Taking a deeper look, Duke has actually not won an ACC regular season or tournament championship since the conference expanded to 15 teams in the 2013-14 season.

Maybe if we expand the scope further, we can uncover my fears of Duke supremacy. Perhaps my worries are due to the fact that Duke has had more success that Carolina in the NCAA Tournament. Here are the NCAA Tournament results for both teams in the Roy Williams era:

  • 2004 – UNC: 2nd Round; Duke: Final Four
  • 2005 – UNC: National Champions; Duke: Sweet Sixteen
  • 2006 – UNC: 2nd Round; Duke: Sweet Sixteen
  • 2007 – UNC: Elite Eight; Duke: First Round
  • 2008 – UNC: Final Four; Duke: Second Round
  • 2009 – UNC: National Champions; Duke: Sweet Sixteen
  • 2010 – UNC: NIT Finalist; Duke: National Champions
  • 2011 – UNC: Elite Eight; Duke: Sweet Sixteen
  • 2012 – UNC: Elite Eight; Duke: First Round
  • 2013 – UNC: 2nd Round; Duke: Elite Eight
  • 2014 – UNC: 2nd Round; Duke: First Round
  • 2015 – UNC: Sweet Sixteen; Duke: National Champions
  • 2016 – UNC: Finalist; Duke: Sweet Sixteen

North Carolina:

  • National Champion – 2
  • Finalist – 1
  • Final Four – 1
  • Elite Eights – 3
  • Sweet Sixteen – 1
  • Second Round – 4
  • First Round – 0
  • NIT Finalist – 1

Duke:

  • National Champion – 2
  • Finalist – 0
  • Final Four – 1
  • Elite Eight – 1
  • Sweet Sixteen – 5
  • Second Round – 1
  • First Round – 3
  • NIT – 0

These results don’t point to Duke dominance either. In the 13 NCAA Tournaments of the Roy Williams era at North Carolina, both teams have two National Championships to their name. The Tar Heels were relegated to the NIT the year after the 2009 championship, while the Blue Devils have made the NCAA Tournament each year. Carolina has never lost in the first round (the REAL first round) of the NCAA Tournament in the Williams era, while Duke has been knocked out three times at that level. Carolina’s biggest advantage in NCAA Tournament success is that they have made it to the Elite Eight or beyond in seven of the 13 years, while Duke has advanced that far four times. Needless to say, NCAA Tournament results also do not explain my fear of Duke dominance.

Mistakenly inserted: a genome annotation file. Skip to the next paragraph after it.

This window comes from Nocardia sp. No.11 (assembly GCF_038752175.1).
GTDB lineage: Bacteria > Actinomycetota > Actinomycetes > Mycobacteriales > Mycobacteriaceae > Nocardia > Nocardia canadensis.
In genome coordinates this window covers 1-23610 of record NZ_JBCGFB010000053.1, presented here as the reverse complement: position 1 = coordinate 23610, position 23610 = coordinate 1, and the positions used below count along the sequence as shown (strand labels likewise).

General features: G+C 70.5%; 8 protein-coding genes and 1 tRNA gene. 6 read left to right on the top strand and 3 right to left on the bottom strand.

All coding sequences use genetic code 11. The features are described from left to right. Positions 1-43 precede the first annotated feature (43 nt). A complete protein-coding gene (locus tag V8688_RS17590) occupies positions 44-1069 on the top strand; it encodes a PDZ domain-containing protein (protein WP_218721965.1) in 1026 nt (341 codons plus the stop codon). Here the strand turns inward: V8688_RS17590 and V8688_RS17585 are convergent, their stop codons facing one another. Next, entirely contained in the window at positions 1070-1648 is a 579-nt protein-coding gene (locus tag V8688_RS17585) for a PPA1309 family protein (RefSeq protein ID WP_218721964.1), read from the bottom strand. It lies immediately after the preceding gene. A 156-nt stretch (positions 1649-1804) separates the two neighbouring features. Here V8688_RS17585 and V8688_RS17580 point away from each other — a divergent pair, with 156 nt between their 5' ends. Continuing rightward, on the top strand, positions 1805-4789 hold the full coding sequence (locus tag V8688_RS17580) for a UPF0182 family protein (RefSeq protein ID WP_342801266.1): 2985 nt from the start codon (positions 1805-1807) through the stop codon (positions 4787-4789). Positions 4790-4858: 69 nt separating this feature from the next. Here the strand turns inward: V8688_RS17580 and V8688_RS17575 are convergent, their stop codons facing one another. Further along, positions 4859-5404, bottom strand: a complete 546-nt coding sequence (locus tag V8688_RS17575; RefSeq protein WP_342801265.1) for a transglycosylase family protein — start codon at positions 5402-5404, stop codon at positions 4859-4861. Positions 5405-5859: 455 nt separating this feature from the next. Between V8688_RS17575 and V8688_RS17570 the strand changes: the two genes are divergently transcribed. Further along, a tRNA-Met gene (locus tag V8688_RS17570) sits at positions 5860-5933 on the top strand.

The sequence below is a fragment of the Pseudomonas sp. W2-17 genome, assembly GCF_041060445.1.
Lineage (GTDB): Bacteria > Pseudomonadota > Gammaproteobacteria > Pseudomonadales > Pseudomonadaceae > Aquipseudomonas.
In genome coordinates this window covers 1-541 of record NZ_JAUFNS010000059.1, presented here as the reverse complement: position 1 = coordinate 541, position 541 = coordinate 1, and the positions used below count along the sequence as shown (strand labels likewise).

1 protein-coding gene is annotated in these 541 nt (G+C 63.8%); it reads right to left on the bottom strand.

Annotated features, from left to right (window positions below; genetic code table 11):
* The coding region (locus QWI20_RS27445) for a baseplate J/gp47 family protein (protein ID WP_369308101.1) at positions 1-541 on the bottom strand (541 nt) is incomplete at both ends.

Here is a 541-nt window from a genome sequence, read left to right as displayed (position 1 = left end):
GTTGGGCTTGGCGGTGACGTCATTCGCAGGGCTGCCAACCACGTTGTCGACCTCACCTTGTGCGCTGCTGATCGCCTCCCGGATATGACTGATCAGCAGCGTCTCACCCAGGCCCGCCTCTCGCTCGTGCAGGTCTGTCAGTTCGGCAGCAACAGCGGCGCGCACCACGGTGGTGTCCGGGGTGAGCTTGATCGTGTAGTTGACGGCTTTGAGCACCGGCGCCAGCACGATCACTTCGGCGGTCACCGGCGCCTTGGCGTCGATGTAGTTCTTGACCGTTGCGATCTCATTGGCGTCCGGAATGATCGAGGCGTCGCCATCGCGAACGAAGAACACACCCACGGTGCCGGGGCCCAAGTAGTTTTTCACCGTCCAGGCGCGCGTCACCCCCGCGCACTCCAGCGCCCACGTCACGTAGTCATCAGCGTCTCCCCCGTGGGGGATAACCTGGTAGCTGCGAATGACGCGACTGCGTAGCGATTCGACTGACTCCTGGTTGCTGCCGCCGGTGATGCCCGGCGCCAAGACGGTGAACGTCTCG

Perhaps my worries are unfounded? Maybe my fears are irrational and Duke hasn’t actually dominated the ACC?

Then it hit me. I needed to narrow my scope, not broaden it. Here is Carolina’s record against Duke each year of the Roy Williams era:

  • 2003-04 – 0-2
  • 2004-05 – 1-1
  • 2005-06 – 1-1
  • 2006-07 – 2-0
  • 2007-08 – 1-1
  • 2008-09 – 2-0
  • 2009-10 – 0-2
  • 2010-11 – 1-2
  • 2011-12 – 1-1
  • 2012-13 – 0-2
  • 2013-14 – 1-1
  • 2014-15 – 0-2
  • 2015-16 – 1-1
  • 2016-17 – 0-1

In the Roy Williams era at North Carolina, the Tar Heels have a total record of 11-17 against Duke. Duke holds a comfortable lead in the series during this time span, but since Carolina’s 2009 championship, the Blue Devils have absolutely dominated. From the 2010-11 season through the present, the Tar Heels have a 4-12 record against Duke.

Mystery solved. My fears of Duke ACC dominance are actually based on the fact that they have absolutely owned North Carolina head-to-head in the Roy Williams era. It is always nice to beat your rival, but, at the end of the day, give me the championships every time!

 

 

Will tonight’s regular season finale be a turning point in the series for the Tar Heels? Or will it be a step in the right direction for a Duke team that was supposed to run away with the 2016-17 season?